One of the coolest things as an anime fan is to pick up a series that you don’t really have high expectations for and it turning out to be better than expected. Every season at least has one of these types of series, and RobiHachi is one of them. To be honest, I pretty much went into this thinking it was going to be nothing special at best, and on top of that, I knew the production value was low-rent. There was no hype behind it, and hardly anyone is watching it. Turns out that it is a good old-fashioned anime screwball comedy with staff and cast that are mostly long-time industry veterans, and just hearing Nakai Kazuya in a leading role again is enough to give the whole enterprise a very retro feel, which is right up my alley.
While RobiHachi is an original series, with the pedigree behind it you could formulate a pretty good guess as to what was coming. Takamatsu Shinji has as distinctive sensibility as any anime director out there—shameless broad comedy, male bonding, absurdity. And this series has all of those things in droves. There’s certainly a whiff of Space Dandy about it but it doesn’t appear that this series has anything like the creative ambition that show did. As I mentioned in my intro, the production is on the low-rent side of things, as in the budget is clearly nowhere near as big. Even the comedy is not as punchier. Still, I rather enjoyed it. Studio Comet is a frequent partner with Bones and in fact, did in-betweens for both Space Dandy series. So, comes to no surprise that despite having a small budget, RobiHachi still manages to look pretty nice visually.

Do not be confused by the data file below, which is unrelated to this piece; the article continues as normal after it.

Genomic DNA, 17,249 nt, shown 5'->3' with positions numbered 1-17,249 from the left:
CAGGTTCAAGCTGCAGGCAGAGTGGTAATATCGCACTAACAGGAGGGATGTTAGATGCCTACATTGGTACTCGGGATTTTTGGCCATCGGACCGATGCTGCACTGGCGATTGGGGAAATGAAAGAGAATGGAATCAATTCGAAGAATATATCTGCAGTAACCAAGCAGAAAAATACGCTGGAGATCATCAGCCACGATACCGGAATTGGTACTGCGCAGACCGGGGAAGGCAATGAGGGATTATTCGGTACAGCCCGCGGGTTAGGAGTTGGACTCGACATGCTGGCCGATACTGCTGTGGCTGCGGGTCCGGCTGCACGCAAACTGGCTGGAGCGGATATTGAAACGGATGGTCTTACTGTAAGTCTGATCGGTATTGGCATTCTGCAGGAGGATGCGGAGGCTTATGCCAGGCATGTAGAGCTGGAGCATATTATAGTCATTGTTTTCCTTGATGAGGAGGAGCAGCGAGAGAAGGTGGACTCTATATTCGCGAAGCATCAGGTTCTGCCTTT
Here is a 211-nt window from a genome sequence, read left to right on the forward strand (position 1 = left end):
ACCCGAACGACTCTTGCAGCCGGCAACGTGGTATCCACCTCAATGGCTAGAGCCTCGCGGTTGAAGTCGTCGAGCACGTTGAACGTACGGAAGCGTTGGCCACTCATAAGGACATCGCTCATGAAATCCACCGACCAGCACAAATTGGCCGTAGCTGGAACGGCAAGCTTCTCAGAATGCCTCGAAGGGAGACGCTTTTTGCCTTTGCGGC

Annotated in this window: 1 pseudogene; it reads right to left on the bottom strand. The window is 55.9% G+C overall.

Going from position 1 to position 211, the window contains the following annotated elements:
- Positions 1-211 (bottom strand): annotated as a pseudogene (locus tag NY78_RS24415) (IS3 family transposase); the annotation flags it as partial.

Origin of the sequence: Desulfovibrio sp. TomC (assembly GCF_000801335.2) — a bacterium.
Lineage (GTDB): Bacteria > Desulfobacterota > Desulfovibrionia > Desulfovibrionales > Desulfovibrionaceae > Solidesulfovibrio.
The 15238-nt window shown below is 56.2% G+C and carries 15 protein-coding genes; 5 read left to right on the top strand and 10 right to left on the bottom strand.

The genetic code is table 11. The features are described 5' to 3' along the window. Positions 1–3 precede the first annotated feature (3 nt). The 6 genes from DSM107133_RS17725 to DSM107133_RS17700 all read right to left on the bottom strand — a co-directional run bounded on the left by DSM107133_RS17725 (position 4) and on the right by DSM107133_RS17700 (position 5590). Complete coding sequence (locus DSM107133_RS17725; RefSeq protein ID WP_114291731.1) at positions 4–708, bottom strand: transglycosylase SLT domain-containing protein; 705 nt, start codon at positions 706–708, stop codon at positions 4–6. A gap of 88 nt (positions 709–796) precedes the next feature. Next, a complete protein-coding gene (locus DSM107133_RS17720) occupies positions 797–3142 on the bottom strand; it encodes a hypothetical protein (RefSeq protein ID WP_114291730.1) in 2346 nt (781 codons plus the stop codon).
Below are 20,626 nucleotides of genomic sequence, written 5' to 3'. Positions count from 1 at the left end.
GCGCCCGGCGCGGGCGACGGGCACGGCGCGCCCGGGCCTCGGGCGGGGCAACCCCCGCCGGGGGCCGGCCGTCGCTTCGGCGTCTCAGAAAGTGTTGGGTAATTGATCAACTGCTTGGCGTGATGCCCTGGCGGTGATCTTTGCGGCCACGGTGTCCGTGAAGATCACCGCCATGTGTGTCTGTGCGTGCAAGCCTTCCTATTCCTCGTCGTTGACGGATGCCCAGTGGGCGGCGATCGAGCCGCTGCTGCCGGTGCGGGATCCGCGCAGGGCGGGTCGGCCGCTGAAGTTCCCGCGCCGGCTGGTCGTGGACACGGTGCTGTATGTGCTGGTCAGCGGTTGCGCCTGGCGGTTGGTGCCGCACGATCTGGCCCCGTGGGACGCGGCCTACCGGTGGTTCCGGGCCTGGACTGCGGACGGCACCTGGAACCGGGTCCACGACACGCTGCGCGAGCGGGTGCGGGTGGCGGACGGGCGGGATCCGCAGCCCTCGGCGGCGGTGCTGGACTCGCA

As for a premise, we have a vaguely Dandy-esque loser named Robby Yaji whose seed money for his latest harebrained get-rich scheme is stolen but recovered from the thief by bored whiz kid Hacchi Kita. Turns out the money was borrowed from a mob boss named Yang and Hacchi has gone to work for him as a means to fight his boredom. One thing leads to another and Robby ends up blasting off into space in his apartment, which is also a space cruiser, with Hacchi on-board and Yang and his cronies in hot pursuit. There’s also a manservant who appears to be a snarky mechanical rabbit and a pair of fighters that can gattai into an old-school mecha, complete with a 1980’s transformation sequence and accompanying theme song by no less than Kushida Akira. I would imagine whether RobiHachi will work for anyone is pretty much going to be contingent on one’s compatibility level with Takamatsu’s sense of humor, but as I said I rather enjoyed it.
RobiHachi as a goofy buddy pair going to new age retreat planets with mobsters in pursuit and mecha transformations is lots of fun, and the feel of the piece is definitely nostalgic. One can’t help but note that there’s a lot of Space Dandy in RobiHachi’s premise—the trio (including a robot) on the run in an apartment-spaceship from a debt collector and his good subordinates. It doesn’t bother me, but I can’t be the only one seeing it. You can make other comparisons to other shows like “Tiger & Bunny”, or “Double Decker! Doug & Kirill” in terms of its comedy and character chemistry. It really grows into its own, and becomes quite as ‘laugh-out-loud’ funny as I wanted it to become. Not all the jokes land, and it does sometimes feel like the show itself, through Robby, that all of them are home runs, which can be a bit annoying at times. But it does have relentless goofy energy that’s kind of infectious. And Robby and Hacchi are the infectious types of protagonists.